The marginal benefit of any good or service is the additional satisfaction, or utility, a consumer receives from the consumption of one additional unit of a good or service. Marginal benefit is maximized at the highest price the consumer is willing to pay for that one additional unit. In most cases, marginal benefit declines as further consumption increases, under the Law of Diminishing Returns.
An Example of Marginal Benefit
Marginal benefit is expressed in the exchange unit used to acquire one additional unit of a good or service. Typically, this is currency, which in the U.S. is the dollar. Suppose that after eating one hot dog, you want to have another. How much benefit will you get from eating one more hot dog? And, how much are you willing to pay for it, regardless of its actual price?
If you are willing to pay $5 for that one additional hot dog, then the additional benefit -- its marginal benefit -- is worth $5 to you. Because the measurement of benefit in this case is personal, the next person may have a different marginal benefit. If the actual price of the hot dog is $2 instead of $5, the difference between it and the price you are willing to pay for that one additional hot dog is a consumer surplus, which in this case is $3.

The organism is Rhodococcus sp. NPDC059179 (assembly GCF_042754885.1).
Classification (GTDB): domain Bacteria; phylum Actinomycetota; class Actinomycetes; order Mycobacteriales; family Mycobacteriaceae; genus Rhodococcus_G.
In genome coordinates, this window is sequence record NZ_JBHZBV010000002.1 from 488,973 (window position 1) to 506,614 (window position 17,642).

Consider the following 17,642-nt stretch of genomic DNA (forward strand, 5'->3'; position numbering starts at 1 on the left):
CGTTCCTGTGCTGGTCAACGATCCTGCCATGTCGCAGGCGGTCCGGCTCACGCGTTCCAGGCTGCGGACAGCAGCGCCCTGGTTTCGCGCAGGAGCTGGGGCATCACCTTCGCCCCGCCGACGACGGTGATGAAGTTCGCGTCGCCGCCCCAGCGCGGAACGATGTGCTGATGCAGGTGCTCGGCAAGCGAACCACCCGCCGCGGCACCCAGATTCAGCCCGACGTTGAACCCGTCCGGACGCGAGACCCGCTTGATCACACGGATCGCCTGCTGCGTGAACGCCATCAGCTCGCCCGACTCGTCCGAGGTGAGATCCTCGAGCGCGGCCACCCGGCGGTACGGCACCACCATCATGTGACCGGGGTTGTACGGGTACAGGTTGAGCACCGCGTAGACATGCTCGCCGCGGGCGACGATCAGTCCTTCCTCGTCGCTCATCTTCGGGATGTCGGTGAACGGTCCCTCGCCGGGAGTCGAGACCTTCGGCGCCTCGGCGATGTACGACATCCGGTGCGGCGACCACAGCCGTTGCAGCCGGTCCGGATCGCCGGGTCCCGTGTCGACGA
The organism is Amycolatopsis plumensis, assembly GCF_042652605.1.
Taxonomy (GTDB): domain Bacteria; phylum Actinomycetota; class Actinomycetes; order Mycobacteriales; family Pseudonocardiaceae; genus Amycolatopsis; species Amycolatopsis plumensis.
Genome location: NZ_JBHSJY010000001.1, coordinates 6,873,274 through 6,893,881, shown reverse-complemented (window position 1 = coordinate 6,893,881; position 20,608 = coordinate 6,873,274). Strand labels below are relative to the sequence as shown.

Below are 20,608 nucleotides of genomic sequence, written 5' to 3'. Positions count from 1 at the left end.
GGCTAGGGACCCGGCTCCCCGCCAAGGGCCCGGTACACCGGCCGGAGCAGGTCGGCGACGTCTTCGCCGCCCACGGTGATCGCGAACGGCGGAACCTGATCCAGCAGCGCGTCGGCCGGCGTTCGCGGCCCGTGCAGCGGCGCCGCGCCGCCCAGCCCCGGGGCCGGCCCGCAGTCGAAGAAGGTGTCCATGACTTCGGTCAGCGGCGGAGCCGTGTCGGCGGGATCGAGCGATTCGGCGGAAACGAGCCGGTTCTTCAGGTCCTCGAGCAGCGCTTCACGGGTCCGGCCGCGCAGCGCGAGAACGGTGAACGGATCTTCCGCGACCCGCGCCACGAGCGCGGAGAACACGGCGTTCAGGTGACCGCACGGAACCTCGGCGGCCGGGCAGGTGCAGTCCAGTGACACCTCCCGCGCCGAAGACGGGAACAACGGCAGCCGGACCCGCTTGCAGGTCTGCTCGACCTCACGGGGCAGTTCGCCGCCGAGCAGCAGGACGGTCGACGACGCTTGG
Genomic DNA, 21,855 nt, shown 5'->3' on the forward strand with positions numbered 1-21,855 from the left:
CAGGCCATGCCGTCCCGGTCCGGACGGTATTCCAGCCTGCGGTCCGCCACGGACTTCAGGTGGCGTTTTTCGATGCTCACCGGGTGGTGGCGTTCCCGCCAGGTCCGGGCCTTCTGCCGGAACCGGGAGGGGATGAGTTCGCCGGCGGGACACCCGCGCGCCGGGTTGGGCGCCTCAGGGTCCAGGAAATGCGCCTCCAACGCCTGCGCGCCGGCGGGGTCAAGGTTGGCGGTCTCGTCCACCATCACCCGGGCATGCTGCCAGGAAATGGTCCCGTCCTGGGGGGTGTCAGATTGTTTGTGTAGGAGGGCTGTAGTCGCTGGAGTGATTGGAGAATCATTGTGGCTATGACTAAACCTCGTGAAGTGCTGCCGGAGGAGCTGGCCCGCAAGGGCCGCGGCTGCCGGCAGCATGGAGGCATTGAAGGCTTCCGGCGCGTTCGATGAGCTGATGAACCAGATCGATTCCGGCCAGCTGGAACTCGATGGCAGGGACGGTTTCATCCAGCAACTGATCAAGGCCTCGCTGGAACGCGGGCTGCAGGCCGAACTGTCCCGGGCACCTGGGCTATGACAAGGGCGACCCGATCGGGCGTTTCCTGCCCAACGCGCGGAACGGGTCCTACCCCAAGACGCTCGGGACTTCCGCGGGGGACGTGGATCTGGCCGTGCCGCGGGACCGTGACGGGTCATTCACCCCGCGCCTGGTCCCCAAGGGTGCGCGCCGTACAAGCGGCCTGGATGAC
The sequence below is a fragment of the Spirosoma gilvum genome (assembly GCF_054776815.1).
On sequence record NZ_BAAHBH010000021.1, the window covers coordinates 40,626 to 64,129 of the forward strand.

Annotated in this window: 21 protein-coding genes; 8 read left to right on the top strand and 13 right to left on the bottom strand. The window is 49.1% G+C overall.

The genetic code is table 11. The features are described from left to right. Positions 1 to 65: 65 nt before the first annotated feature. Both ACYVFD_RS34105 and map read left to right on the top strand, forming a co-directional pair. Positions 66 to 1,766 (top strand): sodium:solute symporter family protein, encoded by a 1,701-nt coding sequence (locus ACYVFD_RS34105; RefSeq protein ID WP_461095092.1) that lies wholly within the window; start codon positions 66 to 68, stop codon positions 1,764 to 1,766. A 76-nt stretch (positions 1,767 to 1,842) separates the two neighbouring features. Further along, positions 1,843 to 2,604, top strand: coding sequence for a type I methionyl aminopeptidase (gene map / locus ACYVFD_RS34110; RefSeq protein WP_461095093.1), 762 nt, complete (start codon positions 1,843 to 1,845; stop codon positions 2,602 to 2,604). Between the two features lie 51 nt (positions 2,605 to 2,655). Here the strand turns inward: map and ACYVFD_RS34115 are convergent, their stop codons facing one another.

The same principle applies on the producer side as well. If you sell hot dogs for $2 regularly, but a shortage of hot dogs increases demand to the point that you can raise the price to $3, you are realizing a $1 marginal benefit. Of course, this could be offset by any increase in your marginal costs.
Calculate a Marginal Benefit
Calculating a marginal benefit is relatively simple. As discussed earlier, as a consumer, your marginal benefit is the amount you are willing to pay to consume one additional unit of a good or service, less the market price of one unit of that good or service.
As a manufacturer, marginal benefit is the amount over/under your market price at which you can sell one additional unit.